Segura’s single snapped his team’s 0-for-20 rut with runners in scoring position dating back to Game 1. That is the third-longest hitless streak with runners in scoring position in World Series history. Only the 1966 Dodgers and 1980 Royals (both 0 for 22) had longer streaks. Given that, and the fact the Astros led 5-0 in three of the first four games, it’s a miracle the series is this competitive.
Segura’s single set the Phillies up with runners on the corners and one out, prompting Baker to go to closer Ryan Pressly. Pressly quickly struck out Marsh on three pitches, then Trey Mancini saved the game with a great stab on Schwarber’s hard-hit grounder to first base. If this gets by Mancini, it likely scores two runs and gives the Phillies a 4-3 lead.
Schwarber and Bryce Harper are a combined 8 for 23 (.348) with three homers and nine walks in the World Series. On the other end of the spectrum Hoskins, Realmuto, and Castellanos are a combined 9 for 62 (.145) with 28 strikeouts. You’re not going to win many games, let alone beat a team as good as the Astros, with three of your biggest bats doing that. To be fair to Realmuto,. This was a tremendous catch:
The fact of the matter is the the Phillies bludgeoned McCullers for five homers in less than five innings in Game 3, and they’ve scored only two runs in 21 offensive innings since. It’s very simple, either the Phillies’ bats wake up in Game 6, or they’ll lose the series. Their pitching has been plenty good this series, but the guys on the mound need more support.
6. Gurriel finally struck out
It took 49 plate appearances, but Gurriel finally struck out this postseason. Connor Brogdon fanned him with an elevated fastball to end the top of the fourth inning. The 49 plate appearances without a strikeout are the third most ever to begin a postseason. Here’s the leaderboard:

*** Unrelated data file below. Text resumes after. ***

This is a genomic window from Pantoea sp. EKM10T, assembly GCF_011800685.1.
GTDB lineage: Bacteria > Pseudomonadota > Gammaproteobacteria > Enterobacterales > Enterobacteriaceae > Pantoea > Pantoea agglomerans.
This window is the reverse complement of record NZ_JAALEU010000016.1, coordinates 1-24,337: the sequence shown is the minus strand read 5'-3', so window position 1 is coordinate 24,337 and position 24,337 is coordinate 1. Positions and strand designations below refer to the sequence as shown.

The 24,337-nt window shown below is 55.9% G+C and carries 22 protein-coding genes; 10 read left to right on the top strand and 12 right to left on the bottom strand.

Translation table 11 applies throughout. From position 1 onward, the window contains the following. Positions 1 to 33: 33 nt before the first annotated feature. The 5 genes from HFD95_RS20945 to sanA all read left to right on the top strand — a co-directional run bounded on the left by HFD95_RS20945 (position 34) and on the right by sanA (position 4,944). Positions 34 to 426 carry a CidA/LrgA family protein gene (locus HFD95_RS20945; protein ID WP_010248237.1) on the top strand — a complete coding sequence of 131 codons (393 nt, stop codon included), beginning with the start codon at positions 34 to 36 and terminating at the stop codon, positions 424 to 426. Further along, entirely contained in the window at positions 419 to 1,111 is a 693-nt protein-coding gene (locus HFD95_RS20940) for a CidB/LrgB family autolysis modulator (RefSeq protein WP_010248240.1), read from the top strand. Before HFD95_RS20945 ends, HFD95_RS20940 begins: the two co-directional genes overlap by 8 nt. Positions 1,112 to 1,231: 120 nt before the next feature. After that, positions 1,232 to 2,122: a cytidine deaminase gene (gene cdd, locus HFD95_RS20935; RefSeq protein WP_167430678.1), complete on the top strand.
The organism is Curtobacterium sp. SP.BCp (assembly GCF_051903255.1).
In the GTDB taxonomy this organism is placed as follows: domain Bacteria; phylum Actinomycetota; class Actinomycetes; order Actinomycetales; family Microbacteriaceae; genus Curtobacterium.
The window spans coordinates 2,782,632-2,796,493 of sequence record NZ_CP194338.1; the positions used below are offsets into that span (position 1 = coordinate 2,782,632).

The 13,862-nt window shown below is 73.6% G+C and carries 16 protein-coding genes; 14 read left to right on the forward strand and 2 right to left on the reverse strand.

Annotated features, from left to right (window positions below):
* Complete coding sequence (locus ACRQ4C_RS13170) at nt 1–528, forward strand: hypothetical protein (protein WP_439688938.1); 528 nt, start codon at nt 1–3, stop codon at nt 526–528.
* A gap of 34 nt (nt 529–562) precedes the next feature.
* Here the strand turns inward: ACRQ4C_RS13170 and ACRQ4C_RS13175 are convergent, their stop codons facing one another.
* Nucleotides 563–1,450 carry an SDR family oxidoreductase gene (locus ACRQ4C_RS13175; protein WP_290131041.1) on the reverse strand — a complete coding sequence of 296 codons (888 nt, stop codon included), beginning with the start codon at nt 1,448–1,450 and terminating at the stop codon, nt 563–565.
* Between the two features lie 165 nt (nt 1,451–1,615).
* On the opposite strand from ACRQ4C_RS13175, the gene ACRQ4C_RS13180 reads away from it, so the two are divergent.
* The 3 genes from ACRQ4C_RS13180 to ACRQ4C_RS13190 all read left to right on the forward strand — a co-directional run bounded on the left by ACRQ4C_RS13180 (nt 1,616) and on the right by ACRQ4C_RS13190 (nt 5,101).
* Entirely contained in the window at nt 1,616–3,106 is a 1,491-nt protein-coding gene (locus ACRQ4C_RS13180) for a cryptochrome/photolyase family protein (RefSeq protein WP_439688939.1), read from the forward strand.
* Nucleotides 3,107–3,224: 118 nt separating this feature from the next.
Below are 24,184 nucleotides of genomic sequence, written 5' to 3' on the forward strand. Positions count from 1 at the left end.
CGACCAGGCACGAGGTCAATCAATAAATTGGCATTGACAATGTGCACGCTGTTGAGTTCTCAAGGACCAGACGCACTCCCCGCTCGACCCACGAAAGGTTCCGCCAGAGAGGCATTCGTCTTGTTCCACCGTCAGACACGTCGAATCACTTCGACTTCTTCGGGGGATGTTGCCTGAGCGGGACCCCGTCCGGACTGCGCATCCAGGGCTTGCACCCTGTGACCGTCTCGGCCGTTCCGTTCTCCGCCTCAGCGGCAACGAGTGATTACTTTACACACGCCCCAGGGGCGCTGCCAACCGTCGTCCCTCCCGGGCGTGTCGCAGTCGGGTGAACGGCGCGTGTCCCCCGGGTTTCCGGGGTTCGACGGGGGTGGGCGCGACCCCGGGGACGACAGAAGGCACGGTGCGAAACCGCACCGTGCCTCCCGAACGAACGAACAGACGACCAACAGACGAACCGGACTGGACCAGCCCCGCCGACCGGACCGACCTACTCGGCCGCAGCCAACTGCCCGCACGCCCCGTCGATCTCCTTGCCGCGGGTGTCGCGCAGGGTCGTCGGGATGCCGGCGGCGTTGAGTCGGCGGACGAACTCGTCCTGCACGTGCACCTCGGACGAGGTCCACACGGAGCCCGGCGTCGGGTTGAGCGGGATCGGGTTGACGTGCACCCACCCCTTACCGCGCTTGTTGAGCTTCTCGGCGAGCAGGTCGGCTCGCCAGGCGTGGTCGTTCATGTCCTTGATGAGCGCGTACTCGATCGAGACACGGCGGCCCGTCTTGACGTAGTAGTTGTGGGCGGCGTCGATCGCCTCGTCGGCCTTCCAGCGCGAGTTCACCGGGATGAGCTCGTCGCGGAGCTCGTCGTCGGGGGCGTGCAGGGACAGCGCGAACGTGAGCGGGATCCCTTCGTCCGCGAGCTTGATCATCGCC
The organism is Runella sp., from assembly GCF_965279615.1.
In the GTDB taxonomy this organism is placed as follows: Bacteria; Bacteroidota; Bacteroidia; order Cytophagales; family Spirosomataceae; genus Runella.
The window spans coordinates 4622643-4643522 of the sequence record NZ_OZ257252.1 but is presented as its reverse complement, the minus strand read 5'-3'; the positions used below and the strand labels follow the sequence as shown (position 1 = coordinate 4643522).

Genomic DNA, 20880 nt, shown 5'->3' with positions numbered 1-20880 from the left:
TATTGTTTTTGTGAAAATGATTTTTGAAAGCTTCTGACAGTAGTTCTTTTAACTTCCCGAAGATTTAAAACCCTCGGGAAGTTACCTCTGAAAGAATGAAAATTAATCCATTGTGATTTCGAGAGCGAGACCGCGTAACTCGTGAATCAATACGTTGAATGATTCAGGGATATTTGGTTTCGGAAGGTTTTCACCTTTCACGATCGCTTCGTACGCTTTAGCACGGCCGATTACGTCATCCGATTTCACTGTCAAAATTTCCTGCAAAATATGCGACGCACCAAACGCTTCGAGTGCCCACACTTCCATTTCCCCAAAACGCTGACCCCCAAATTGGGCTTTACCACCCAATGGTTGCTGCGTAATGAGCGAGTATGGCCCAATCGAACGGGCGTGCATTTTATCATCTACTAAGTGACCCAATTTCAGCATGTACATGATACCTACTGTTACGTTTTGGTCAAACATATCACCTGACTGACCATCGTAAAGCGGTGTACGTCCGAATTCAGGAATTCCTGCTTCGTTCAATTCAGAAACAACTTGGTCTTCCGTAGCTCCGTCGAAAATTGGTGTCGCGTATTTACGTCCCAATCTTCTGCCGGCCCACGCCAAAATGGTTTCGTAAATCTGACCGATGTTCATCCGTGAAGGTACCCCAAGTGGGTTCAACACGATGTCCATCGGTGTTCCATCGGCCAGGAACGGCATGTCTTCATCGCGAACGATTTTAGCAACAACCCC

- Joey Cora, 1995 Mariners: 51 (all his postseason plate appearances)
- David Eckstein, 2006 Cardinals: 50
- Yuli Gurriel, 2022 Astros: 49
- Yuli Gurriel, 2019 Astros: 48
- Tim Foli, 1979 Pirates: 48 (all his postseason plate appearances)
Gurriel entered Game 5 with a career .266/.321/.387 batting line in 352 postseason plate appearances, and he went 16 for 47 (.340) with two homers and a walk before striking out this postseason. Getting the bat on the ball against high-end pitching is a very valuable skill in October and Gurriel certainly has it, even at age 38.
It should be noted Gurriel exited Game 5 in the eighth inning, one inning after he was inadvertently kneed in the head during a rundown. Gurriel slipped and went down, and Hoskins stumbled over him while applying the tag. He was replaced by Mancini, who then made the game-saving play on Schwarber’s grounder in the eighth inning.
7. The Astros are on the cusp of a title
Historically, teams that take a 3-2 lead in a best-of-seven have gone on to win the series 70 percent of the time, including 68 percent of the time in the World Series. The Astros are sitting pretty, and now have two chances to win one game to clinch the second championship in franchise history (also 2017). That said, Houston was in the same position in 2019, then lost Games 6 and 7 at home to the Washington Nationals. The last win is always the hardest.
8. Up next
Friday is a travel day and the World Series will resume Saturday night in Houston. One way or the other the World Series will be decided at Minute Maid Park for the third time in the last four years, and in Texas for the fourth straight year. Game 2 starters Zack Wheeler (12-7, 2.28 ERA) and Framber Valdez (17-6, 2.82 ERA) will be on the mound in Game 6.